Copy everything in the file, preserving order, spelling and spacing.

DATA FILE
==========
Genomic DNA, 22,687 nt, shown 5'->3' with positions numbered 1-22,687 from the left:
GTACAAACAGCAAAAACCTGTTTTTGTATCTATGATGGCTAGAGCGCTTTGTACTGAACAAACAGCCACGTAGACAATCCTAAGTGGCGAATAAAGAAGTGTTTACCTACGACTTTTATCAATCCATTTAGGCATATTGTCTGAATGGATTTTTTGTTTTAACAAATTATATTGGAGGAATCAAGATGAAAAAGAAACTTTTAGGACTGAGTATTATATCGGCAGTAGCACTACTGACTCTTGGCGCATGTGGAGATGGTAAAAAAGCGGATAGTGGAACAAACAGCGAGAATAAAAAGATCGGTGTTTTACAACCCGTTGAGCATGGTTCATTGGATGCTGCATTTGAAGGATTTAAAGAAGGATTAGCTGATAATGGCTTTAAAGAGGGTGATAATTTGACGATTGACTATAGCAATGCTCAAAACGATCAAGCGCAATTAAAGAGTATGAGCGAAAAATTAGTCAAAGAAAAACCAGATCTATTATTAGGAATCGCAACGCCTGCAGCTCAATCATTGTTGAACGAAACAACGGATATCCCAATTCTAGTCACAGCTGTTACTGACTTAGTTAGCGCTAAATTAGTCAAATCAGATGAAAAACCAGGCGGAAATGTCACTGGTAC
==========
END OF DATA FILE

Genomic DNA, 22,687 nt, shown 5'->3' with positions numbered 1-22,687 from the left:
GTACAAACAGCAAAAACCTGTTTTTGTATCTATGATGGCTAGAGCGCTTTGTACTGAACAAACAGCCACGTAGACAATCCTAAGTGGCGAATAAAGAAGTGTTTACCTACGACTTTTATCAATCCATTTAGGCATATTGTCTGAATGGATTTTTTGTTTTAACAAATTATATTGGAGGAATCAAGATGAAAAAGAAACTTTTAGGACTGAGTATTATATCGGCAGTAGCACTACTGACTCTTGGCGCATGTGGAGATGGTAAAAAAGCGGATAGTGGAACAAACAGCGAGAATAAAAAGATCGGTGTTTTACAACCCGTTGAGCATGGTTCATTGGATGCTGCATTTGAAGGATTTAAAGAAGGATTAGCTGATAATGGCTTTAAAGAGGGTGATAATTTGACGATTGACTATAGCAATGCTCAAAACGATCAAGCGCAATTAAAGAGTATGAGCGAAAAATTAGTCAAAGAAAAACCAGATCTATTATTAGGAATCGCAACGCCTGCAGCTCAATCATTGTTGAACGAAACAACGGATATCCCAATTCTAGTCACAGCTGTTACTGACTTAGTTAGCGCTAAATTAGTCAAATCAGATGAAAAACCAGGCGGAAATGTCACTGGTAC